It was the 1st of February, the night of the Imagine Dragons concert in Cape Town, with heavy traffic and multiple road closures. I was due to catch the late-night KLM flight. Giving myself ample time, I took a while to find an e-hailing vehicle, eventually giving up on Bolt, my normal first choice, and settling on Uber.
I get into the front seat, make some small talk as we sit in traffic, eventually clearing the city and making it to the highway. As we come close to the airport turnoff, the driver receives a phone call, chats for a while, eventually signing off with “2 minutes”. I’m alert, as two minutes is a little soon for him to meet someone, considering he’s still got to drop me off. As we reach the turnoff, the navigation, on speaker, says “turn left now”.
The driver carries on straight. If you know Cape Town, you’ll know it’s extremely difficult to get this wrong, and for an e-hailing driver, unthinkable. I ask him where he’s going. “Don’t worry, we’re going this way round” he says, gesturing vaguely left. Now I’m hyper-alert.
We take the next turnoff, Borcherds Quarry. Borcherds Quarry road is notorious in Cape Town. It’s a hijacking and robbery hotspot, even in the daytime, and a quick search will reveal numerous articles like this. I used to work in Philippi, and take that turnoff, and it’s the kind of place where one actually considers heeding the usually-excessive advice to leave enough space behind the car in front of you in case you need to get out in a hurry. We had multiple suppliers refuse to deliver to us, and yes, we did have a vehicle hijacking at that spot.
It’s also an area that Bolt and Uber drivers get advised to avoid, and speaking to quite a few, do actually avoid.
Especially long after dark.
We turn left into Borcherds Quarry. It is possible to connect to the airport this way, going left, but all my alarm bells are ringing.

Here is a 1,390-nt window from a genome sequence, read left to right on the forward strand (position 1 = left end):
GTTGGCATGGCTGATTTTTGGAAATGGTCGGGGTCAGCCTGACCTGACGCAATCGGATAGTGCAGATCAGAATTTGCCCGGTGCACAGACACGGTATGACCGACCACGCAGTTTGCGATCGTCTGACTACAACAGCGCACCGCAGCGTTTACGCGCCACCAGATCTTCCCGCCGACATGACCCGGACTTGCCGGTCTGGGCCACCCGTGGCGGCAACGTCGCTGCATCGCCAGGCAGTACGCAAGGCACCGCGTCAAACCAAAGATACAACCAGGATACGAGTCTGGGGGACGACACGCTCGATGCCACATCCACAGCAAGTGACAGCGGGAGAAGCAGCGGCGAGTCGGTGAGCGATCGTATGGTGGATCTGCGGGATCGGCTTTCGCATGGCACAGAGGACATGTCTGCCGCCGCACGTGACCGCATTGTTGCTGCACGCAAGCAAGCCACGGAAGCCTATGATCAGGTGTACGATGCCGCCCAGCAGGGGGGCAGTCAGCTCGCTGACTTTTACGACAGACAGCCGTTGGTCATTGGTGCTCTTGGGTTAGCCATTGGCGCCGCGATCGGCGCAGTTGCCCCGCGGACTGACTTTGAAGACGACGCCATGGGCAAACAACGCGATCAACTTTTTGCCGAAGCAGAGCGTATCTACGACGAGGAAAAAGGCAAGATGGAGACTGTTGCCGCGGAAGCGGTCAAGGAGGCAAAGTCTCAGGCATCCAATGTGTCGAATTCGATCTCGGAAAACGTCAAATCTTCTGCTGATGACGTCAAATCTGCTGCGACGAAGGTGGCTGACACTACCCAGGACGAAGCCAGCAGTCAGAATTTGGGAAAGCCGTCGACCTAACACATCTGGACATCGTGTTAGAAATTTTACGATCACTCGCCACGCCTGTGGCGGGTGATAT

Then the driver begins to turn right into a deserted industrial area, with the nav continuing to direct him left. There’s no more doubt. The call to the accomplice/s, the multiple wrong turns, and now heading into an area there’s no possible good reason to enter.
I grab the wheel, tell him that no, he’s not turning this way, he’s taking me the airport. He insists that he’s just going the back route, that it’ll connect. We’re in a stalemate, but I’m not backing down.
Time passes. Milliseconds, minutes? I don’t know. I’m waiting for a weapon to be drawn. Unfortunately I have a berserker streak (see links below for examples), but for now I’m completely calm. I’m bigger than him, and can be forceful when needs be. Most likely he doesn’t have a weapon, or perhaps evaluates me correctly, but eventually he concedes, says he’ll go the other way, and we turn left again, me still holding the wheel in case of any last-second attempts to head back.
We get the airport, I unpack, thank him for the lift, and leave. Immediately thinking of all the people who’ve experienced far worse than me, who because they didn’t scream, or react in a certain way, had their experienced undermined. How our reactions in these moments are not conscious, but rather playing out of deep-seated patterns. Fight, flight, freeze. Polite greetings. So far I’ve just been lucky that my reactions seem to have been the right ones.
I go through airport check-in, customs, still completely calm. It’s only when I’m at the gate, waiting for boarding to begin, that I feel the adrenaline, and anger that this driver is still out there.